To go with that, every day exists in the shadow of the previous game. Players who underperformed are held to vaguely higher standards whether that’s spoken or not. There’s handwringing over team shortcomings. And if the team lost (or is generally losing a lot), the strain of each day becomes immense. Blame is just floating around, looking to land on the most inactive of the team members in the room.
Having someone like Pistol Pete, or Joey Moss, or anyone who exists somewhat outside that competitive ecosystem creates the opportunity for everyone to talk to without pressure. In the midst of the darkest times, there’s a ray of light. And if you’re ever so misfortunate as to be stuck in a cave at night, you’ll come to see just how much you can appreciate a single candle.
So while I know Joey and Pistol and their cohorts benefit from their roles, I know the players and staff benefit, too — and I don’t think either side realizes how much. When the medical staff has that ray of light around, that candle, they’re often put in better mental frames to do their job, and that trickles down to those they work on. The coaches benefit, the extended staff and management benefits — even if just in small amounts. But those small bits, for everyone, accumulated, can have a profound effect on a locker room. I believe the whole of the operation makes larger gains than any one person may feel them.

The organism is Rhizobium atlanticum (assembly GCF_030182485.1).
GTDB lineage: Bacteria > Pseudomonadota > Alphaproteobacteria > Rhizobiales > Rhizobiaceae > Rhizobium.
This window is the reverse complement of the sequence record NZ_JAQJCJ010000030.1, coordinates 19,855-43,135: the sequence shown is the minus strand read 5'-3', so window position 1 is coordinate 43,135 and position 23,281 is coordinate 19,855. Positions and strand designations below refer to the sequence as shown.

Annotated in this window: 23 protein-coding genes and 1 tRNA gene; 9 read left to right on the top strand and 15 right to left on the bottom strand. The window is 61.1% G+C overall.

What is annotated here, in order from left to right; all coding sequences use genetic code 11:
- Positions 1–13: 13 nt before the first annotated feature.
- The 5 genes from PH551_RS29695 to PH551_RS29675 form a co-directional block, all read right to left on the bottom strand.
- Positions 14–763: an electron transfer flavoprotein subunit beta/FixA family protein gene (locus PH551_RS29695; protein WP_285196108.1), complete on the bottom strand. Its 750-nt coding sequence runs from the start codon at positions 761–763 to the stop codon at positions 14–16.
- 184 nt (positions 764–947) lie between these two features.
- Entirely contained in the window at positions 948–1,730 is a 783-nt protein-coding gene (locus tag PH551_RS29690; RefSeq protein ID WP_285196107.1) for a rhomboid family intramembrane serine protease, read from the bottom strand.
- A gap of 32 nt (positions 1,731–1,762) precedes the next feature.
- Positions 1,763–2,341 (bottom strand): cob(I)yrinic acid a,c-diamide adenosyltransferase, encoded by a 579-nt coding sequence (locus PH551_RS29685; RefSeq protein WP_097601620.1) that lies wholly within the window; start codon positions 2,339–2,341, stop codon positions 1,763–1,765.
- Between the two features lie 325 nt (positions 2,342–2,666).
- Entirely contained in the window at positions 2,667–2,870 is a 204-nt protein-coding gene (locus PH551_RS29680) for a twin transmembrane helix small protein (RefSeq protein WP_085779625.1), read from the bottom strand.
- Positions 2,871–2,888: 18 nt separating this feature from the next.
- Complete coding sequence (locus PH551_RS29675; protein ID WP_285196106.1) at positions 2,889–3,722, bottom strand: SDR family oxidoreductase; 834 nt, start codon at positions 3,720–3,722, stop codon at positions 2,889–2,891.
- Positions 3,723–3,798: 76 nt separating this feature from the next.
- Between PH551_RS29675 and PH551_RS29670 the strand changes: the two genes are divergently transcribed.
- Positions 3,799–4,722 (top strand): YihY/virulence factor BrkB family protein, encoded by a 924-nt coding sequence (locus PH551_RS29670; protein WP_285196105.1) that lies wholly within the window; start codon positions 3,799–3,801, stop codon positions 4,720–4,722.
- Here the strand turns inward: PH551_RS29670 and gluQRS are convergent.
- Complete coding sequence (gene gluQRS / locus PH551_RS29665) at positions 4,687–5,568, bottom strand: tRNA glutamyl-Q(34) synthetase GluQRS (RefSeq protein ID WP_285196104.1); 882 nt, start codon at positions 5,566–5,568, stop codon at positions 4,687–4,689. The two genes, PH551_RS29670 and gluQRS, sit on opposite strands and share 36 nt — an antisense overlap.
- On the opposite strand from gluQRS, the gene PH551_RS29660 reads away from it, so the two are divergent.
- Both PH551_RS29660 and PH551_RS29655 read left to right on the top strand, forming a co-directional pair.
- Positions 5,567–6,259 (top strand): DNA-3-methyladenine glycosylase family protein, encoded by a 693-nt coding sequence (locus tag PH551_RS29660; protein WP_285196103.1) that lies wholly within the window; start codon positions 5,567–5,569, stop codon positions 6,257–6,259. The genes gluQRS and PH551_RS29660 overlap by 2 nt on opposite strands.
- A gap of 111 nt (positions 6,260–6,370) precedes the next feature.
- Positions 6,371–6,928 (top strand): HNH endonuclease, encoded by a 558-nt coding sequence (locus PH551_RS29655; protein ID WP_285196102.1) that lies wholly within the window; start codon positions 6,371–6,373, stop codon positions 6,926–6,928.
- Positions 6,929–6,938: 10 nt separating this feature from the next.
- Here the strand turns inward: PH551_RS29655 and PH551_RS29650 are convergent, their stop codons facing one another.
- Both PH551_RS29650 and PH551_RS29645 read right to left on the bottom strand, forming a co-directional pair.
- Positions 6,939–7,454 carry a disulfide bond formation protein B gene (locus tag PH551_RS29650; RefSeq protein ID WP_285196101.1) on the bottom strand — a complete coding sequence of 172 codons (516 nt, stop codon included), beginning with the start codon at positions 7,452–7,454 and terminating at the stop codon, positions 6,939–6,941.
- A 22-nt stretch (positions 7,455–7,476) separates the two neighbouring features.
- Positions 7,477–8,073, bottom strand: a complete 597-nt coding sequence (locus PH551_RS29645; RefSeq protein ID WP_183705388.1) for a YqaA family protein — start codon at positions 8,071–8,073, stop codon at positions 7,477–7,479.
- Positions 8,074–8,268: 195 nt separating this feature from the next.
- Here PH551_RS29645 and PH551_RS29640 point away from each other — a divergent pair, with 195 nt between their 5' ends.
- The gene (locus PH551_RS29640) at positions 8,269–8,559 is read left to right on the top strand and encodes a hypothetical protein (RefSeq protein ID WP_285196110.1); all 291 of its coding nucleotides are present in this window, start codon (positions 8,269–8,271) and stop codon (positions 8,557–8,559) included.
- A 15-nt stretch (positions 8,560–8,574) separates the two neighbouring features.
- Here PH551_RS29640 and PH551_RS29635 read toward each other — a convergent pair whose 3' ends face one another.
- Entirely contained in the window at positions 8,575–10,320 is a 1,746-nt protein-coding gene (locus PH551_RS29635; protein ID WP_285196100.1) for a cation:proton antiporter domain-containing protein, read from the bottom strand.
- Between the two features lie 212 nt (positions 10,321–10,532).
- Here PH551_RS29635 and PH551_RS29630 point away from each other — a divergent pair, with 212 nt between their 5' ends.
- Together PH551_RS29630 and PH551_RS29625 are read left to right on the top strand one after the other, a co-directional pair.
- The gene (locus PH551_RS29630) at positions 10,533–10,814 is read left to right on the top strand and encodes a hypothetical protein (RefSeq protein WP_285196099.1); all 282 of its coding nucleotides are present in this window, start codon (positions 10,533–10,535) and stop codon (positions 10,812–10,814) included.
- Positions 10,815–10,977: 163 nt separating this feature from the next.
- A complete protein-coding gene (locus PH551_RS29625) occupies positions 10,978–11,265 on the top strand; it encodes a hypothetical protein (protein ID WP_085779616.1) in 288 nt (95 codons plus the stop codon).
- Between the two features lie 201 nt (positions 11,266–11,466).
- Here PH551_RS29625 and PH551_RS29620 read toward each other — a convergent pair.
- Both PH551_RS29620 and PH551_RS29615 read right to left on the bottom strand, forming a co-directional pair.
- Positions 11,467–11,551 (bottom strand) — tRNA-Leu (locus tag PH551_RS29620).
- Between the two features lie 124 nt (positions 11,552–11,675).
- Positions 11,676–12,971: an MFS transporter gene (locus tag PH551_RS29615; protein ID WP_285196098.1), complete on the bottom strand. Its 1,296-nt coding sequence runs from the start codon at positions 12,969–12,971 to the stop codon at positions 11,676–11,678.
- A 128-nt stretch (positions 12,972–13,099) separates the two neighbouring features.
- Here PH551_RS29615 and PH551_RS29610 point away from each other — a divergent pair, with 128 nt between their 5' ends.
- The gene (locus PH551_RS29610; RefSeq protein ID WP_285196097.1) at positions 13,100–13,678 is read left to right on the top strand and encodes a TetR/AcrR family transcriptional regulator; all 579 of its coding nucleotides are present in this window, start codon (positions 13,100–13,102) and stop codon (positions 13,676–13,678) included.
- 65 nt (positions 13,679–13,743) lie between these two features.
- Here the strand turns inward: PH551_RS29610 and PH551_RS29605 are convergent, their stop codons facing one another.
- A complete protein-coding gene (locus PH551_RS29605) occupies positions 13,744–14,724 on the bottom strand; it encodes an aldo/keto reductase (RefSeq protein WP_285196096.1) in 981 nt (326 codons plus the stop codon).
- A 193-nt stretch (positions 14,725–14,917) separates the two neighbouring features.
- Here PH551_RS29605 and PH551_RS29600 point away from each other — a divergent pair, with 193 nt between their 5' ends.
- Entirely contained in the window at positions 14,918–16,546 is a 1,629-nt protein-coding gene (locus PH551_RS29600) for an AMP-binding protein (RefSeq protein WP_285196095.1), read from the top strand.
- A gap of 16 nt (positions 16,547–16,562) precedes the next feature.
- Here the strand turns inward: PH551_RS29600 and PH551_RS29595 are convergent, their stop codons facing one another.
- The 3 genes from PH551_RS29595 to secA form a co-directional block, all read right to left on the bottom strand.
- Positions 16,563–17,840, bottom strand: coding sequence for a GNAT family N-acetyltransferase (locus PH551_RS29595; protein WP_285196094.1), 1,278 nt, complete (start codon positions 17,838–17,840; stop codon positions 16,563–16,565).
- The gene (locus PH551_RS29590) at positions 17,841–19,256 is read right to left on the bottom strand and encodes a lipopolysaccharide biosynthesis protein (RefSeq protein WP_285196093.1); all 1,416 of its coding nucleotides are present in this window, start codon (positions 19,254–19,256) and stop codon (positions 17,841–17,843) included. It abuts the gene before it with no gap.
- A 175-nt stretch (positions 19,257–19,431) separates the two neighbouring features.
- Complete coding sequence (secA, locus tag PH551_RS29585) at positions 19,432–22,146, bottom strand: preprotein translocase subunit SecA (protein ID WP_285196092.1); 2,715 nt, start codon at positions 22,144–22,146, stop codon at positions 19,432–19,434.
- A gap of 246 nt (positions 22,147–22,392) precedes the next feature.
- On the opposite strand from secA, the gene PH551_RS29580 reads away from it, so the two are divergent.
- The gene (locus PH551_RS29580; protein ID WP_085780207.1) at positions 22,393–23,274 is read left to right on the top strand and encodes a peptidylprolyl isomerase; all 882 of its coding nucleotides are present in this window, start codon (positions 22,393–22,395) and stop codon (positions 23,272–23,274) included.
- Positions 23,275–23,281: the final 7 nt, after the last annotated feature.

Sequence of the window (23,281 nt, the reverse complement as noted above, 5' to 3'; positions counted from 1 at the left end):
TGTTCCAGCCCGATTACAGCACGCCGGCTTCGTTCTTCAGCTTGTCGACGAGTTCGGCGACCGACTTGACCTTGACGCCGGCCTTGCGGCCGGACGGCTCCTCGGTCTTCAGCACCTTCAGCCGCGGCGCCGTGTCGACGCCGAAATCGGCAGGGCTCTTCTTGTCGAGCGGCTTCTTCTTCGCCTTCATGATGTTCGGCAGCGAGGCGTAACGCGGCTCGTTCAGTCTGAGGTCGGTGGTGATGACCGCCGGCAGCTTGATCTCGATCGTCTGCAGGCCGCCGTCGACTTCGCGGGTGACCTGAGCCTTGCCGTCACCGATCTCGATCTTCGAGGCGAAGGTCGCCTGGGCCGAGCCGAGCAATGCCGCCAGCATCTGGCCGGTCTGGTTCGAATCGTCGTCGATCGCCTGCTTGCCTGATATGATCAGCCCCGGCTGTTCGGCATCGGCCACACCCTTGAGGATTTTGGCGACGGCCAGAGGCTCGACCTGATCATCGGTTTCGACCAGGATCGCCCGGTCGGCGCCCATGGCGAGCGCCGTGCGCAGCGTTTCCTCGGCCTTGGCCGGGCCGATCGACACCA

For those teams in development leagues, these relationships also provide younger players an opportunity to learn about compassion and kindness.
If there are teams out there not offering a role like this up to someone from their community, they’re missing out. Missing out on making someone’s life better, but also missing out on helping their team grow, both on the ice and off. Guys like Joey and Pistol Pete are proof of the impact that can be made in those jobs, and in turn, the positive effect that can be had on so many people.
Justin Turner tests COVID-positive at World Series, hugs teammate after win – CBC.ca